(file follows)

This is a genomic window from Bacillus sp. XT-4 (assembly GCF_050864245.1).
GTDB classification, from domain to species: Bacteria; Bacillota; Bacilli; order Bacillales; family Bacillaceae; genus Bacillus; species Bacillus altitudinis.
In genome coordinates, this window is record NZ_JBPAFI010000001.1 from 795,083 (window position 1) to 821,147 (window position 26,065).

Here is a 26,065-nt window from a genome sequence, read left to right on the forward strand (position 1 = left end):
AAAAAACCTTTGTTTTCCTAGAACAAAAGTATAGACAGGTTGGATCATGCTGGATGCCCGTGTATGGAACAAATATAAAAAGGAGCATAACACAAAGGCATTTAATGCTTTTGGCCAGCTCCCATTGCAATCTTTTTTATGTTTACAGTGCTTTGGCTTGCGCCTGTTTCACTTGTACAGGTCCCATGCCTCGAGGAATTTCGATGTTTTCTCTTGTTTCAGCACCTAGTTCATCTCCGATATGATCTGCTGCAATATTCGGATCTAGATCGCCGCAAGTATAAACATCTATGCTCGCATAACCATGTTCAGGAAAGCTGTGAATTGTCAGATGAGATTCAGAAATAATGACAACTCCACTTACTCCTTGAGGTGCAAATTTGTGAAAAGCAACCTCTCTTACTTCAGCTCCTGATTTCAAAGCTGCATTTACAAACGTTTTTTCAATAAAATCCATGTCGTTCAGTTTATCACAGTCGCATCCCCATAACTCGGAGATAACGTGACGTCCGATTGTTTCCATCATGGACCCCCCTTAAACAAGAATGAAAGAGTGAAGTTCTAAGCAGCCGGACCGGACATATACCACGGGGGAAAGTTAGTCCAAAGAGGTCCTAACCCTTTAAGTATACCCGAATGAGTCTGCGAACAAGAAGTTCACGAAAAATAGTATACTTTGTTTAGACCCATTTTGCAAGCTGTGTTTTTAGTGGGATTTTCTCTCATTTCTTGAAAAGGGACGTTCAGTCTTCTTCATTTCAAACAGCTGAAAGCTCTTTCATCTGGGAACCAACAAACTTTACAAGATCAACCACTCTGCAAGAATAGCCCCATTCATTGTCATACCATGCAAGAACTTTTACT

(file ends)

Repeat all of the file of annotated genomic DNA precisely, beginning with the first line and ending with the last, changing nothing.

This is a genomic window from Bacillus sp. XT-4 (assembly GCF_050864245.1).
GTDB classification, from domain to species: Bacteria; Bacillota; Bacilli; order Bacillales; family Bacillaceae; genus Bacillus; species Bacillus altitudinis.
In genome coordinates, this window is record NZ_JBPAFI010000001.1 from 795,083 (window position 1) to 821,147 (window position 26,065).

Here is a 26,065-nt window from a genome sequence, read left to right on the forward strand (position 1 = left end):
AAAAAACCTTTGTTTTCCTAGAACAAAAGTATAGACAGGTTGGATCATGCTGGATGCCCGTGTATGGAACAAATATAAAAAGGAGCATAACACAAAGGCATTTAATGCTTTTGGCCAGCTCCCATTGCAATCTTTTTTATGTTTACAGTGCTTTGGCTTGCGCCTGTTTCACTTGTACAGGTCCCATGCCTCGAGGAATTTCGATGTTTTCTCTTGTTTCAGCACCTAGTTCATCTCCGATATGATCTGCTGCAATATTCGGATCTAGATCGCCGCAAGTATAAACATCTATGCTCGCATAACCATGTTCAGGAAAGCTGTGAATTGTCAGATGAGATTCAGAAATAATGACAACTCCACTTACTCCTTGAGGTGCAAATTTGTGAAAAGCAACCTCTCTTACTTCAGCTCCTGATTTCAAAGCTGCATTTACAAACGTTTTTTCAATAAAATCCATGTCGTTCAGTTTATCACAGTCGCATCCCCATAACTCGGAGATAACGTGACGTCCGATTGTTTCCATCATGGACCCCCCTTAAACAAGAATGAAAGAGTGAAGTTCTAAGCAGCCGGACCGGACATATACCACGGGGGAAAGTTAGTCCAAAGAGGTCCTAACCCTTTAAGTATACCCGAATGAGTCTGCGAACAAGAAGTTCACGAAAAATAGTATACTTTGTTTAGACCCATTTTGCAAGCTGTGTTTTTAGTGGGATTTTCTCTCATTTCTTGAAAAGGGACGTTCAGTCTTCTTCATTTCAAACAGCTGAAAGCTCTTTCATCTGGGAACCAACAAACTTTACAAGATCAACCACTCTGCAAGAATAGCCCCATTCATTGTCATACCATGCAAGAACTTTTACT